Richard Brautigan's 8-Pound Typewriter
For the UALR English Department, this is J. Bradley Minnick with Facts About Fiction.
“Spinning like a ghost on the bottom of a top, I’m haunted by all the space that I will live without you."
Richard Brautigan wrote the well-known novel Trout Fishing In America and the small masterpieces Confederate General at Big Sur and So The Wind Won’t Blow It All Away. In 1955, he lost his love, sold his typewriter and was arrested.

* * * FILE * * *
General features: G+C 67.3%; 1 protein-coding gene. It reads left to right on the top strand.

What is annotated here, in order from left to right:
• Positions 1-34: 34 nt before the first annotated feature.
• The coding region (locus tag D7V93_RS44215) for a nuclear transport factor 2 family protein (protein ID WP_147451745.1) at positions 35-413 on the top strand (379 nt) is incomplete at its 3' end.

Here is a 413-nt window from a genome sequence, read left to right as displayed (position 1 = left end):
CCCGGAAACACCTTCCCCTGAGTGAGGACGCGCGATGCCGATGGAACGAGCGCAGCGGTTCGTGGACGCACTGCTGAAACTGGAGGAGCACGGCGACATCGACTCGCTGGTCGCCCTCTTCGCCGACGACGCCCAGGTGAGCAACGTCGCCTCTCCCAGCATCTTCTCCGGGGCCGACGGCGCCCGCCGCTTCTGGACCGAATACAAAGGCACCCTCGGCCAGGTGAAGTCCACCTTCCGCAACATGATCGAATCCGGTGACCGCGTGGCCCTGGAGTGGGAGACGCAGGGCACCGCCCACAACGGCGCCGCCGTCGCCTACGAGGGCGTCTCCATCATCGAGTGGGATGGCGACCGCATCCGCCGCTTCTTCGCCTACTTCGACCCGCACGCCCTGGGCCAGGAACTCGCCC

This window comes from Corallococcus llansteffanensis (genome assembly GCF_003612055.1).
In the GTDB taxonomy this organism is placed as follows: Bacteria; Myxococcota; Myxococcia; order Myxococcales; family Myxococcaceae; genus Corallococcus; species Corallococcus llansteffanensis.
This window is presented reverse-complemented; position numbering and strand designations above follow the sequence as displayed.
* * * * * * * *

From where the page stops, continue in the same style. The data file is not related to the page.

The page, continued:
Here are the facts:
On December 14, 1955, after imagining the literary grandeur of a new set of small poems, Richard Brautigan marched into the police station in Eugene, Oregon, and announced he was insane. When the officer told him to go away, he went outside and mightily tossed a rock through the front window.
The Register-Guard reported the story like a Richard Brautigan poem: “A Eugene man who said he wanted to go to jail, got his wish Wednesday night.”
Afterward, in the psych-ward, he continued to write poetry in pencil in a small sprawling hand.